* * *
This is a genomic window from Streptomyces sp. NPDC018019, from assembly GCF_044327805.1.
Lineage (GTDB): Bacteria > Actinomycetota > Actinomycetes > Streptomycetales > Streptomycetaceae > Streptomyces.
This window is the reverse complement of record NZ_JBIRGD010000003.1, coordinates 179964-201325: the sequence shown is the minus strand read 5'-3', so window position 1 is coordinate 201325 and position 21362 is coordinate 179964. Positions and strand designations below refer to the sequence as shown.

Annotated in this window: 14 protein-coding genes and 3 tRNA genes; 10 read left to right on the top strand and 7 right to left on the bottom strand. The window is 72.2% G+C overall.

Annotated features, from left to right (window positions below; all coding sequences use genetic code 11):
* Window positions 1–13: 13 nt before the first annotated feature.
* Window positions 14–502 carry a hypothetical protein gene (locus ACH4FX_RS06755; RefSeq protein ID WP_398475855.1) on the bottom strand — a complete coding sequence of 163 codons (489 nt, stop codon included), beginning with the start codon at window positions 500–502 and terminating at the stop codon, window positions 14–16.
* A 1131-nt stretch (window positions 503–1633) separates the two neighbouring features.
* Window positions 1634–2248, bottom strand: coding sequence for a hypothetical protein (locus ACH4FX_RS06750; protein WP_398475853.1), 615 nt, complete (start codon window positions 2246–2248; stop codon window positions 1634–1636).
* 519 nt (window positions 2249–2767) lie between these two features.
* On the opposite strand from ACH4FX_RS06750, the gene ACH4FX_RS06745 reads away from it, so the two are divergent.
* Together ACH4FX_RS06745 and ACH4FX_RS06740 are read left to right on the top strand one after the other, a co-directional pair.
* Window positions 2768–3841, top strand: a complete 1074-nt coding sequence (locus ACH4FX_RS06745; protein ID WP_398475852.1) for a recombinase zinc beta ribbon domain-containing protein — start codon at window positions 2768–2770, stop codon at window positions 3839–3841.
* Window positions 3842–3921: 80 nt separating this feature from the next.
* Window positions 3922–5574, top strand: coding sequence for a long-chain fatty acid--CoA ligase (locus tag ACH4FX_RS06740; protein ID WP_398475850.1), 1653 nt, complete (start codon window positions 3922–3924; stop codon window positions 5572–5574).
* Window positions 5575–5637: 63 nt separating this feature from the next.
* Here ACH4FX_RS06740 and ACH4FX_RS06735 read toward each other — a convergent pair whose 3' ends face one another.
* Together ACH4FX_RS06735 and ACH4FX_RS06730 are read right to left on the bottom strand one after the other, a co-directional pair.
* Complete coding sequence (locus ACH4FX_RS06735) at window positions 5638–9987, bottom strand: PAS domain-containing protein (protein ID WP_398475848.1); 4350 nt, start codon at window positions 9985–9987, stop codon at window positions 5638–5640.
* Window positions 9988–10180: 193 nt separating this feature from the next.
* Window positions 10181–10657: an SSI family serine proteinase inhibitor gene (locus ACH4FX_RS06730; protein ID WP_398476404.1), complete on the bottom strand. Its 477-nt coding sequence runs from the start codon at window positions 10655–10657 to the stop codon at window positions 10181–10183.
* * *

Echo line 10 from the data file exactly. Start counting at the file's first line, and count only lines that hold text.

* 519 nt (window positions 2249–2767) lie between these two features.